It could be said that it is normal for erstwhile ‘Cavepeople’ to now live in houses. But this gives us a skewed idea about our history. About 42,000 years ago there was a geomagnetic reversal called the Laschamp event and more recently the Adams Transitional Geomagnetic Event. The Earths’ magnetic field weakened to about 28% of it’s norm and this lasted about 800 years. Not a very long period but it caused significant atmospheric and climatic changes. The Neanderthals and other mammalian species disappeared around this time and we, Homo sapiens sapiens, started to graffiti caves. The Earth’s geomagnetic field helps maintain the ozone layer and protects us from cosmic rays, the solar wind and from untraviolet radiation. It seems probable that in order to protect ourselves from this extra UV we sheltered in caves. That said caves are not our natural habitat and we need to let go the idea that Humans are cavepeople, we are not.
It seems strange that we, descended from nomadic, outdoor living hunter gatherers, now spend so much of our time indoors. We could discuss at length the negative physical and emotional consequences of indoor life but this isn’t the theme of this article. What I am dicussing is the collapse of local neighborhood social interactions caused by this type of lifestyle.
Even during the period when we sheltered in caves we continued to be social animals. People need people, we are underneath it all, a very cooperative species when compared with other mammals and even with our close cousins the great apes. There are a number of ideas about why this may be the case, for example our long infancy period which lasts much longer than other mammals. Whichever theory proves to be the best working model remains to be seen, what is certain is that an offshoot of the Hominidae line, us, discovered that the best survival strategy was to encourage non-kin cooperation and prosocial behaviour.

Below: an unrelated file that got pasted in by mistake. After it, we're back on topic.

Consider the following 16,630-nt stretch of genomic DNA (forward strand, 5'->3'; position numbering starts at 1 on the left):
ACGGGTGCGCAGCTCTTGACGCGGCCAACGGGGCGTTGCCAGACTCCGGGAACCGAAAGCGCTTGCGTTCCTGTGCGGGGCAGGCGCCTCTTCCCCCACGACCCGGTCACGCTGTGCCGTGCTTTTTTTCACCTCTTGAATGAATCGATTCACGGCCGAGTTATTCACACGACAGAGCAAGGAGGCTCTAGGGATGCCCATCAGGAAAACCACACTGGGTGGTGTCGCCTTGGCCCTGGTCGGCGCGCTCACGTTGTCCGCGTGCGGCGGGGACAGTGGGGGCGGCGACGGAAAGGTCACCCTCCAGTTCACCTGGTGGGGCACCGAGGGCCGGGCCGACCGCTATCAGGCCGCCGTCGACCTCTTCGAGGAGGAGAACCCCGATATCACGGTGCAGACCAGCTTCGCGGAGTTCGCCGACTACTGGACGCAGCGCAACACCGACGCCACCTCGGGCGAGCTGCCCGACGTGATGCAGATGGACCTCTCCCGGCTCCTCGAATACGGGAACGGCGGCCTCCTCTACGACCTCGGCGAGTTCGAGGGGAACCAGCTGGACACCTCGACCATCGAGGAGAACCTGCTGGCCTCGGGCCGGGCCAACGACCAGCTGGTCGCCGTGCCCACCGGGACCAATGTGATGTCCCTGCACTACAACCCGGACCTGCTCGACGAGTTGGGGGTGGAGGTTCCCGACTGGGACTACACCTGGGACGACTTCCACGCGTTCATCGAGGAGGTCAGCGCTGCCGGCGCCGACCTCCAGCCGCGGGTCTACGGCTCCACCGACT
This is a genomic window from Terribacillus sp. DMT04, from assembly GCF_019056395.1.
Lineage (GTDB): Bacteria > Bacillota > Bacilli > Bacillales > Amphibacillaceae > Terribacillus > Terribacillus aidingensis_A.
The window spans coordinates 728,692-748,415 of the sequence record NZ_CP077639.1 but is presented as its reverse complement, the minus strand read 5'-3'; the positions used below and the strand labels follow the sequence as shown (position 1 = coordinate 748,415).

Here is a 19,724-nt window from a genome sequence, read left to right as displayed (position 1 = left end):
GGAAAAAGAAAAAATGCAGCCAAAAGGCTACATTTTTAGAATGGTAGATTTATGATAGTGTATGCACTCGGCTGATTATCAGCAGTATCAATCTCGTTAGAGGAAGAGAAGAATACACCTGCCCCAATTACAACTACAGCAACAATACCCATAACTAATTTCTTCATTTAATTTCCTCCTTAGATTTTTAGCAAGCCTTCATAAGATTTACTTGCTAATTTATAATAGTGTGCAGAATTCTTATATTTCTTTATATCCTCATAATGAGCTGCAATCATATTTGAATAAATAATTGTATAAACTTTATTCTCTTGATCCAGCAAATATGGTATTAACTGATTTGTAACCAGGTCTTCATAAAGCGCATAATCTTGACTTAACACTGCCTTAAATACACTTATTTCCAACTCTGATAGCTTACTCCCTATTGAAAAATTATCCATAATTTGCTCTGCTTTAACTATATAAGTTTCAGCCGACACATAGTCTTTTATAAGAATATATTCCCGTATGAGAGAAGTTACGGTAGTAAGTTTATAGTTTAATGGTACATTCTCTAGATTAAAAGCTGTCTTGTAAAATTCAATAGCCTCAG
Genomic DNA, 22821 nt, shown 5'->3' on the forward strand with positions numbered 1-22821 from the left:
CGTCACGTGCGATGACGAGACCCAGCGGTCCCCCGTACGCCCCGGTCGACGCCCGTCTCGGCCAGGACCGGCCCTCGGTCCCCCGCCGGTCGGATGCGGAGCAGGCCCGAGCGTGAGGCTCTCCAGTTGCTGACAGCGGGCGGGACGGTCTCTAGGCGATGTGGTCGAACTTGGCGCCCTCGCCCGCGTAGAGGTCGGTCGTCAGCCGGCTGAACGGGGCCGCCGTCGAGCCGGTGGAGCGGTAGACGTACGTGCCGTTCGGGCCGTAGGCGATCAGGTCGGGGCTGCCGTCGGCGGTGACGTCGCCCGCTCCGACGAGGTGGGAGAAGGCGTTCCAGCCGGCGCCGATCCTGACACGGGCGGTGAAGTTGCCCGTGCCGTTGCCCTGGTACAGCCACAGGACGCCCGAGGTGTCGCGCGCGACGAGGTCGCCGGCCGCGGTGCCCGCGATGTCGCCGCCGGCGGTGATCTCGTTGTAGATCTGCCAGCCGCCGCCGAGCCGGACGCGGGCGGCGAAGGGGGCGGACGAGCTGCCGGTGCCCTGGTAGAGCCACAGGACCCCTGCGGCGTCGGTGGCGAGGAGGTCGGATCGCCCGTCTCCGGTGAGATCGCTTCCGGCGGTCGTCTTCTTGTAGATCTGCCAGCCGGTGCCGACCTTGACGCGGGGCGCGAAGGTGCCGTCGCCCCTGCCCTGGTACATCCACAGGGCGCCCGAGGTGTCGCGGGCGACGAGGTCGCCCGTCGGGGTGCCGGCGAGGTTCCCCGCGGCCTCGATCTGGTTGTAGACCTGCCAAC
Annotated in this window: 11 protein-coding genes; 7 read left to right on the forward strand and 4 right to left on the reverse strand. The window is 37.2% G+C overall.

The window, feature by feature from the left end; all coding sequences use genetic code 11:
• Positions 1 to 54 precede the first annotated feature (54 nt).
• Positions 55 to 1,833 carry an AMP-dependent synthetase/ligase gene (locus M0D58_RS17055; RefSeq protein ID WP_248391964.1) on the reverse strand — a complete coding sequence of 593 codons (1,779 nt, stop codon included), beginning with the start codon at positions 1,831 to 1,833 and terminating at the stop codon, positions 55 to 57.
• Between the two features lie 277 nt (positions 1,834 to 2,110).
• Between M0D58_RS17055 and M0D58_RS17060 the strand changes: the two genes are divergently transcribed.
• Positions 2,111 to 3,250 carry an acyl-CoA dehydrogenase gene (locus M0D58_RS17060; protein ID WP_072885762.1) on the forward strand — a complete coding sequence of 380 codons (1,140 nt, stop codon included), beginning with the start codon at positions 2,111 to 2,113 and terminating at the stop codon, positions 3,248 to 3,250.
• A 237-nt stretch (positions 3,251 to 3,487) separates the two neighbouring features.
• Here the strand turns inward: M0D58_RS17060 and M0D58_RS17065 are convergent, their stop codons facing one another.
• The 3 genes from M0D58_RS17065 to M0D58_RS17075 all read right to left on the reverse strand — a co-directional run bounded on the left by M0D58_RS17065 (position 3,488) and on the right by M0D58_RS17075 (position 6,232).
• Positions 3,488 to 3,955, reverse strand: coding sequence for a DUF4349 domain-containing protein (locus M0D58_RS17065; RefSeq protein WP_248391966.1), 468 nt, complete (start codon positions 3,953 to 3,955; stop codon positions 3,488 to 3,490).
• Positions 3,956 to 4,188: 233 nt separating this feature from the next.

So today, in many countries a cooperative, prosocial animal scurries home swiches on the TV and settles down to an evening as a conjugal family, or on it’s own. This is, in effect, the opposite to what our species has been doing for 99.9% of it’s history. If we wish to have resilient local communities then we need to get out more, meet people, help people and improve our neighborhoods. We need to get back to who we are.
The broken window effect describes how when a local environment deteriorates people withdraw from their community and stay indoors. The tree effect describes how the strategic planting of trees in deprived neighborhoods increases local social interactions and reduces crime and vandalism. This latter effect can also be enhanced by building repair and maintenance and the development of local food production.
Vibrant housing estates with people wandering about socialising and lending a hand here and there. Houses refitted by the local community to reduce their heating and cooling needs and their electricity wastage. The houses surrounded by community orchards and vegetable gardens. Garages and suchlike converted into workshops providing employment and products for the wider local community. Local community owned and run carbon negative energy production systems. Children playing outside, helping out and learning.
We can sit and wait for the local authority or the national government to act or we can get on and do it ourselves, as so many people already are. We, who live on the estate, are much better placed than the local authority or the national government to know what is needed and what needs to be done.